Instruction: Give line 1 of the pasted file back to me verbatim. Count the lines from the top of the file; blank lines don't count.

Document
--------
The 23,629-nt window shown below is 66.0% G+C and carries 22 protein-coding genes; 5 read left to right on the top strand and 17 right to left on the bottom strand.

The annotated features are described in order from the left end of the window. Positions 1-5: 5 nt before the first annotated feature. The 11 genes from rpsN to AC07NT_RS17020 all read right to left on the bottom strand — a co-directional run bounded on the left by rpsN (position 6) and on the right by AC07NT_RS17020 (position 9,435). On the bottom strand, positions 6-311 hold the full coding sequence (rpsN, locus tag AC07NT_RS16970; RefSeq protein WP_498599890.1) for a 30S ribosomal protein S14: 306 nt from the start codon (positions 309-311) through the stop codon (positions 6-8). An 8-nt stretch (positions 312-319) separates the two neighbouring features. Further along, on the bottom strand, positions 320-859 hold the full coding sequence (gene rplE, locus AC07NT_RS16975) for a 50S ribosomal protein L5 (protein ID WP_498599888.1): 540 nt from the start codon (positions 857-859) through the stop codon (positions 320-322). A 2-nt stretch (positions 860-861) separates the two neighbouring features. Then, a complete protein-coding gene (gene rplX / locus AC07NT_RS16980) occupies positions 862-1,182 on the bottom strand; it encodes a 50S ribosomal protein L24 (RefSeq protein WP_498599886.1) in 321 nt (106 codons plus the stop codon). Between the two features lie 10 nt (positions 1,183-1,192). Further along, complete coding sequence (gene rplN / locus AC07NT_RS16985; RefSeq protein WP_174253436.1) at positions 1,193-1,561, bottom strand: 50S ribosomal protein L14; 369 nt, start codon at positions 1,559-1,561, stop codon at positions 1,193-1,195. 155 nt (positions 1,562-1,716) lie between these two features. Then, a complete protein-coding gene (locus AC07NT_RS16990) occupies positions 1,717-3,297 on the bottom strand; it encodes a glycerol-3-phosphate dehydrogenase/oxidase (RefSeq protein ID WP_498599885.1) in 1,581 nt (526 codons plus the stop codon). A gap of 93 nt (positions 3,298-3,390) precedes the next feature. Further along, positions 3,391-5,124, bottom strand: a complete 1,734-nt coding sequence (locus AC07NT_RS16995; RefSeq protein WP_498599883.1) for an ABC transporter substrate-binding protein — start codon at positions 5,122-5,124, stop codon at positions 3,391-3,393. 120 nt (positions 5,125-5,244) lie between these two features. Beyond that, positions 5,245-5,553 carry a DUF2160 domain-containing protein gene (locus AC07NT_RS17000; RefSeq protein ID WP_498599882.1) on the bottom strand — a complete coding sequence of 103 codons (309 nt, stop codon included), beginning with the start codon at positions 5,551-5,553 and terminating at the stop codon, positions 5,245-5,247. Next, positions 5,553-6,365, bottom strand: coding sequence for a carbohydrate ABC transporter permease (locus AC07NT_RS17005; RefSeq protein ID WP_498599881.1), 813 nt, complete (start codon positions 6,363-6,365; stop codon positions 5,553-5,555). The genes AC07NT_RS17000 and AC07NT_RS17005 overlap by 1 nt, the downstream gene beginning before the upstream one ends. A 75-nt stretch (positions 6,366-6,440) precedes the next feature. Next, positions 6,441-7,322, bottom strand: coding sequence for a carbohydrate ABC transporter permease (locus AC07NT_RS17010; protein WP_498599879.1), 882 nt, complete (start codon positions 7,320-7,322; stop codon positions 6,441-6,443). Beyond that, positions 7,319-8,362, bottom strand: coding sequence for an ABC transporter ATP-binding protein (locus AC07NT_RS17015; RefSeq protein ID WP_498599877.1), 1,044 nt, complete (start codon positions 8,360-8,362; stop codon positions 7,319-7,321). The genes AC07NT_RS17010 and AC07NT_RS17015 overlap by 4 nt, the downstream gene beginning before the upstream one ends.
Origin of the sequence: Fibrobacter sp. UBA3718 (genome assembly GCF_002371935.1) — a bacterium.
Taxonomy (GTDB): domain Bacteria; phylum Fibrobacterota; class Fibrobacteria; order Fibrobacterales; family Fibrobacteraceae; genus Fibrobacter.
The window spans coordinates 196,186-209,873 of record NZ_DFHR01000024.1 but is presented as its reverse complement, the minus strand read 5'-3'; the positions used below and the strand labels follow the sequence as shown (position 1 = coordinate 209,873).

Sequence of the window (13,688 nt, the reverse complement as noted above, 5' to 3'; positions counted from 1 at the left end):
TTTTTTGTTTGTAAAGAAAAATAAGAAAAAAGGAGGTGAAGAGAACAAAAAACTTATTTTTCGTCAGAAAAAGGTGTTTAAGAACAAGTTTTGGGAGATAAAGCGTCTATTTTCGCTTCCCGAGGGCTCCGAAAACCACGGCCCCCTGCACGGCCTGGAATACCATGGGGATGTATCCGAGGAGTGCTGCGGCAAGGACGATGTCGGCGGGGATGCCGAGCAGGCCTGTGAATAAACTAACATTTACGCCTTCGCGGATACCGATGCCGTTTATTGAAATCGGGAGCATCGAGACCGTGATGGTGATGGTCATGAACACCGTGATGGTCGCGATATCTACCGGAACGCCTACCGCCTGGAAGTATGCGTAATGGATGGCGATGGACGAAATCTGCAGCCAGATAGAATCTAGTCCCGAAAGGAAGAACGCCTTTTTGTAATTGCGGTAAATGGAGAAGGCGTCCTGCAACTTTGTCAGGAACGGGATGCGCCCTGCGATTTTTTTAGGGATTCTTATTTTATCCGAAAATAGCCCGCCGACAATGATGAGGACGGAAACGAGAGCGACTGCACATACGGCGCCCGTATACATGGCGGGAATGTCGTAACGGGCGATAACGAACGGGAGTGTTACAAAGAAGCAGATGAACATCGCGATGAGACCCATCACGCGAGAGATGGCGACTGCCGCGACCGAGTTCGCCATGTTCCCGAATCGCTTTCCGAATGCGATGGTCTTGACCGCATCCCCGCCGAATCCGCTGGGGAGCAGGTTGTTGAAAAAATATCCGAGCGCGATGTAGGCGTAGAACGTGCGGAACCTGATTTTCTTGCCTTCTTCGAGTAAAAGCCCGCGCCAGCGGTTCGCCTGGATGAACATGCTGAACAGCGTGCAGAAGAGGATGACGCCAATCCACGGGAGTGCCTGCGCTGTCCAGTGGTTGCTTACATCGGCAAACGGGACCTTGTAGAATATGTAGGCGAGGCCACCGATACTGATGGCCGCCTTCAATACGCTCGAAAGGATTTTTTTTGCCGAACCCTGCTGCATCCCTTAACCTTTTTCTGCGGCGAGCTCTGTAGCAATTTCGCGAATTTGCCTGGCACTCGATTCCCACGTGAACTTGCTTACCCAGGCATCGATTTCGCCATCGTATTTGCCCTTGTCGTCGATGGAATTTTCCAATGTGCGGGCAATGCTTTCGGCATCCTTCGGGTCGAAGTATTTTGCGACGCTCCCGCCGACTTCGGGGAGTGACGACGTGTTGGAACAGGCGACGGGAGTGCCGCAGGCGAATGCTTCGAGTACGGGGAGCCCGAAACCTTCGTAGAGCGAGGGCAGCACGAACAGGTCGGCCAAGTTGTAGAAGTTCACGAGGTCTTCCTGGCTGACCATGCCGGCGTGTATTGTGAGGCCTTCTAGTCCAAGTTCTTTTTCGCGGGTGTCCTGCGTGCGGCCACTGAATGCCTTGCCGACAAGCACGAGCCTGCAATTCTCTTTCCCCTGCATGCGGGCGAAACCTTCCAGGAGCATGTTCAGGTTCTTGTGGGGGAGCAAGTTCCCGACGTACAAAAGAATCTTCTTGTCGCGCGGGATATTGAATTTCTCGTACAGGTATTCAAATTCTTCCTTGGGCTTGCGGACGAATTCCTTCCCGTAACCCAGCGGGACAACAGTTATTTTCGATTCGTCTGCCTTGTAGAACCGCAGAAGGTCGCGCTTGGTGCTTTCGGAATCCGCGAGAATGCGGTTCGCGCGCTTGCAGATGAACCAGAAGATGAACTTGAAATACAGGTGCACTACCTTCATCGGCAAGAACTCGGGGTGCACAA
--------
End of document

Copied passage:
The 23,629-nt window shown below is 66.0% G+C and carries 22 protein-coding genes; 5 read left to right on the top strand and 17 right to left on the bottom strand.